Picasso Beauty

One of my co-workers recently directed me to Peor Impossible, a sweetly psychotic Spanish band of the ’80s.  I haven’t bothered to find out much about them, but I think they were part of the movidapunk scene in Madrid.  All I know for sure is that they have a bunch of really fun costume videos including that stunning study in animal print, “El Mutante.” 

As much as I love their Cramps-y style, their real appeal is the Rossy de Palma factor.  Rossy de Palma, the so-called Picasso-esque beauty from so many Almodovar films, just happened to have attended high school with my colleague in Majorca.  She was, apparently, quite the oddball, but I’m thrilled by my nearness to her and, by extension, to the whole Almodovar repertory collective.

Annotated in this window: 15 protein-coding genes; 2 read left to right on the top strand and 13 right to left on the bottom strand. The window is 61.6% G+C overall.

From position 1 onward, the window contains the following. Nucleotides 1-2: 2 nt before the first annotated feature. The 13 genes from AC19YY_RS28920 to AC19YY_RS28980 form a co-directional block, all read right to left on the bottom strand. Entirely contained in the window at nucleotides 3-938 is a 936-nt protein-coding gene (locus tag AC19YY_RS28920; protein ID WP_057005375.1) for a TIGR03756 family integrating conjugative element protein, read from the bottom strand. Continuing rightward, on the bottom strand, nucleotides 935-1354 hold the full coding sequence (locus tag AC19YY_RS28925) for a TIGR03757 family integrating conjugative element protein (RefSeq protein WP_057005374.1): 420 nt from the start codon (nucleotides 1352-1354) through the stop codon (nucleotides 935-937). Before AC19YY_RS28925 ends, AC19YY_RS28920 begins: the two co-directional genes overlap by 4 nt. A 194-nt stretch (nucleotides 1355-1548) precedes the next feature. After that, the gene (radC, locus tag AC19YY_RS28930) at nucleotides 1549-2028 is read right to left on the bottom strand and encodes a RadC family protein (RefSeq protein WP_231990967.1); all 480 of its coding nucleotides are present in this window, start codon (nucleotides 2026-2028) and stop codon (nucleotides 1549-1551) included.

I always loved the “Picasso-esque beauty” tag, but I was never sure if it was meant as a backhanded compliment.  To me, Picasso beauty is a celebration of asymmetries.  I’m sure his subjects had fairly regular faces and features, but his portraits bring multiple viewpoints and personalities to individual figures.  Figures and faces may be balanced, but they are seldom even.  I suppose there is a schizophrenia to Picasso beauty that fits nicely with de Palma’s punk persona, but this unbalance runs so contrary to conventional beauty standards that I wonder what is really meant by “Picasso-esque beauty.”  Is it a suggestive way of describing an unusual face?  An apt assessment of a complex actor?  Or just a poetic way of identifying continuity between different generations of Spanish artists?  It’s a term I prefer because it suggests all these things when applied to de Palma.  It’s occasionally applied to other people and works, but it tends to feel unearned in those instances.  Would that there were more such figures worthy of our fascination!


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